iPads not working for the Police, and I suspect I know why



At the start of the roll-out the police said an 11-month trial had shown Apple’s iPads and iPhones were the best fit for officers.

But Labour Party police spokesperson Kelvin Davis said the move to start replacing more than 4000 iPads suggests otherwise.

“We’re not privy to what the challenges and the problems were, and it makes you wonder what sort of due diligence went into the acquiring of the iPads and iPhones in the first place,” Mr Davis said.

Mr Davis said a heavily blacked-out police document, which the Labour Party received, suggested there had been multiple problems with their Apple technology.

And he was worried about the cost to taxpayers.

“I’d hate to think that in another 18 months to two years that they’re saying ‘look, there’s another problem’ and that they need to spend another four or five million, so I hope they get it right this time.”

Now, I don’t have access to the heavily blacked-0ut police document, but I have had direct feedback from other organisations that have tried to implement large scale iPad solutions.

The iPads themselves are fine, but where things fall apart is license management and central/remote admin.

Turns out iPads are great for Grandma, swell for the kids, and anyone else who is essentially just running one for personal use.   But to control the licensing for large clients such as the Police, Apple have had nothing but unreliable, buggy and totally unacceptable solutions.

I know of organisations that are now phasing iPads out in favour of Android tablets after several years of beating their heads against a wall with Apple not really being very responsive to the needs of large customers, and the central licensing software continues to throw up problems.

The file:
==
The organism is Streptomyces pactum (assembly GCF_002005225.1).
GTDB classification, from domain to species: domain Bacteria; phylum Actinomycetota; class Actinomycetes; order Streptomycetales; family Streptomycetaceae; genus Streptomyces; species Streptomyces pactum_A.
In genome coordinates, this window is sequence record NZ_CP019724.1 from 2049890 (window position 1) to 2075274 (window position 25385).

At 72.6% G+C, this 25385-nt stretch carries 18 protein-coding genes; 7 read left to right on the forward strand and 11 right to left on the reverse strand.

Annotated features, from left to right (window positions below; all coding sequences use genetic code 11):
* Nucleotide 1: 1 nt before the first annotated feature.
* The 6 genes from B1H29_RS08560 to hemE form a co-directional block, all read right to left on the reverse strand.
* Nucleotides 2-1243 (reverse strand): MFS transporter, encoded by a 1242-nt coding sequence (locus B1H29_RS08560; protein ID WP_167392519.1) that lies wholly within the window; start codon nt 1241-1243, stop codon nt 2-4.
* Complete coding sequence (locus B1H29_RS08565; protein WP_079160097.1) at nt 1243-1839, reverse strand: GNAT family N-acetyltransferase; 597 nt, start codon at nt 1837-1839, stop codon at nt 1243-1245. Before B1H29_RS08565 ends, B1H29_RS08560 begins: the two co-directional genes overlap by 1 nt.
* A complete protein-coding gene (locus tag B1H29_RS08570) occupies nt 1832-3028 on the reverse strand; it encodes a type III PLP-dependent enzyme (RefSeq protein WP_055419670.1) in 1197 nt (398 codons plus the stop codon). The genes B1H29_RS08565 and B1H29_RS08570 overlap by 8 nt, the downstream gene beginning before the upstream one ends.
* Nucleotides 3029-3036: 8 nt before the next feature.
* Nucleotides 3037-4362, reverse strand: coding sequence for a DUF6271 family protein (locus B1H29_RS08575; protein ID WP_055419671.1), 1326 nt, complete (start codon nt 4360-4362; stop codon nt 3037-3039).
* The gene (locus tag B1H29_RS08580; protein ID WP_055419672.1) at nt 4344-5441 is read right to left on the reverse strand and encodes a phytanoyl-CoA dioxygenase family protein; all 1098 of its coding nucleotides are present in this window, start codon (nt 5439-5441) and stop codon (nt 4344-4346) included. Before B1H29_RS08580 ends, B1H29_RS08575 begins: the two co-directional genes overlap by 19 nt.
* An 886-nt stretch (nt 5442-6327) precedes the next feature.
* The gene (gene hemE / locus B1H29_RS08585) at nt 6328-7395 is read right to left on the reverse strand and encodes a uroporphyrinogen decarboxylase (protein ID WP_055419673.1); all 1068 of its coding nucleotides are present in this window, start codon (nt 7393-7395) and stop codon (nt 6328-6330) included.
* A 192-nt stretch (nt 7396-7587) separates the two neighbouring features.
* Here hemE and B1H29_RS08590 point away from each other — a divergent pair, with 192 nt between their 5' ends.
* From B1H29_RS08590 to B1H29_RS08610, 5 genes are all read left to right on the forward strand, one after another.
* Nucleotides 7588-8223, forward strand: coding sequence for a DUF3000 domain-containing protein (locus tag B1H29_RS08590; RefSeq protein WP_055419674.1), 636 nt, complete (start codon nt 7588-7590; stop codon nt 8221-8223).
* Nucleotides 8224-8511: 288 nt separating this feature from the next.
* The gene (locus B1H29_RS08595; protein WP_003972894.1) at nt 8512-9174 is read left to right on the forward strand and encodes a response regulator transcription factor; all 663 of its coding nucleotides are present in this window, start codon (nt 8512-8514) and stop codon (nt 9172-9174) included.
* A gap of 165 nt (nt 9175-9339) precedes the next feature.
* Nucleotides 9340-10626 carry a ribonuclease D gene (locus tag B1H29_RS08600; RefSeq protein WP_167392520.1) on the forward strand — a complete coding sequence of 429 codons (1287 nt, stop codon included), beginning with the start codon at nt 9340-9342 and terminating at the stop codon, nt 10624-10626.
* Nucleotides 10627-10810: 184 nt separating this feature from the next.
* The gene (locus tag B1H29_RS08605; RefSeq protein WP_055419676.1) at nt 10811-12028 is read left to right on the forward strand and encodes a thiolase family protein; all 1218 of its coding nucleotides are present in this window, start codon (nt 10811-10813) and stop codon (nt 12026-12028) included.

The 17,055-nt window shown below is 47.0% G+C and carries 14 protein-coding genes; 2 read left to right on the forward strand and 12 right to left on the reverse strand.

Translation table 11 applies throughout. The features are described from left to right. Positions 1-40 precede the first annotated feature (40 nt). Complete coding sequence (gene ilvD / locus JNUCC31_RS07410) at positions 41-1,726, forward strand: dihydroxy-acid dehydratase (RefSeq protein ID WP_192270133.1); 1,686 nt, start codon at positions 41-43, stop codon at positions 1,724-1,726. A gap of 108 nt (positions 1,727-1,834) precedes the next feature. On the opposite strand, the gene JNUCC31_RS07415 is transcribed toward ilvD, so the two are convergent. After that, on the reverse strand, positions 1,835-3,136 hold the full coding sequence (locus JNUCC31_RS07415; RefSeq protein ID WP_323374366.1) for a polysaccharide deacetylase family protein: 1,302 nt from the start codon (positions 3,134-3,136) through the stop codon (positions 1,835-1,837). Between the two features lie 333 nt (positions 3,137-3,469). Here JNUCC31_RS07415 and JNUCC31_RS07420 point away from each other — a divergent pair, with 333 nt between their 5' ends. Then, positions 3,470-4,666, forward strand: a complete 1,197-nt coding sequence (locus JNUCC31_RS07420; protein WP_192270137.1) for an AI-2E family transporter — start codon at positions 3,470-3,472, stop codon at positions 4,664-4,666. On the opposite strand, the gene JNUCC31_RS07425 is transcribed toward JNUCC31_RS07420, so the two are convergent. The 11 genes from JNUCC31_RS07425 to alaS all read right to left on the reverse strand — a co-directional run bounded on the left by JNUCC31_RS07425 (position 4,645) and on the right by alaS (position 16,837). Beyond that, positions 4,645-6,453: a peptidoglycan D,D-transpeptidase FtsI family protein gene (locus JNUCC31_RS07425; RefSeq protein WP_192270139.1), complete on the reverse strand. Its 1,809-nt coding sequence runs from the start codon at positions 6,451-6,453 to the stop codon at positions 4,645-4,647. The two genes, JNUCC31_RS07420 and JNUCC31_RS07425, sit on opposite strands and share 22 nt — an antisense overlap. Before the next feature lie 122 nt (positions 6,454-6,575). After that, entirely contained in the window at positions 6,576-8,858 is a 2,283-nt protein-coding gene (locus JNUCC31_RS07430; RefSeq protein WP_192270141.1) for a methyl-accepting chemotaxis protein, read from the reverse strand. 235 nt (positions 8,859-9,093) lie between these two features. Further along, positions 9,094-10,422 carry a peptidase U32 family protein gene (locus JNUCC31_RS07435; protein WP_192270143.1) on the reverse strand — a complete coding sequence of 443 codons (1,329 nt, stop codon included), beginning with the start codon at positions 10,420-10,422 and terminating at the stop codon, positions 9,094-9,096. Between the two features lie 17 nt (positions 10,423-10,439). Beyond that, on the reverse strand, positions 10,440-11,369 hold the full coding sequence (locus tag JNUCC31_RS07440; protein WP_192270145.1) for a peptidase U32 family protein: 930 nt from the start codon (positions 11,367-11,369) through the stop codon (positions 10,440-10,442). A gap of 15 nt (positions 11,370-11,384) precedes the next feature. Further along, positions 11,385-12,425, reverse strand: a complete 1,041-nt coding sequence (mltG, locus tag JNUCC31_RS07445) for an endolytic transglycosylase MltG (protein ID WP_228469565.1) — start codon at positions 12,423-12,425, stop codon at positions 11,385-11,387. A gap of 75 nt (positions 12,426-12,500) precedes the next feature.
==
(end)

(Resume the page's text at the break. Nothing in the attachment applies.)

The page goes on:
This doesn’t even cover the difficulty of physically managing the roll-out and upgrade of iPads.  They have to be physically returned so they can be hard wired to the licensing server.

Just the turn-over in staff and change of positions within the organisation causes different permissions and software license requirements.  You would not believe the drama of reflecting natural organisational changes with the Apple management tools.

In short, it’s an embarrassing debacle that somehow is being kept under wraps because those who went all out with PR releases on iPad solutions don’t want to share the public embarrassment that Apples failures have caused.

Looks like Kelvin’s got this issue by the short and curlies.  The Police Minister is in for a rough ride on this as high hopes have come to nothing.



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As much at home writing editorials as being the subject of them, Cam has won awards, including the Canon Media Award for his work on the Len Brown/Bevan Chuang story.  And when he’s not creating the news, he tends to be in it, with protagonists using the courts, media and social media to deliver financial as well as death threats.

They say that news is something that someone, somewhere, wants kept quiet.   Cam Slater doesn’t do quiet, and as a result he is a polarising, controversial but highly effective journalist that takes no prisoners.

He is fearless in his pursuit of a story.

Love him or loathe him.  But you can’t ignore him.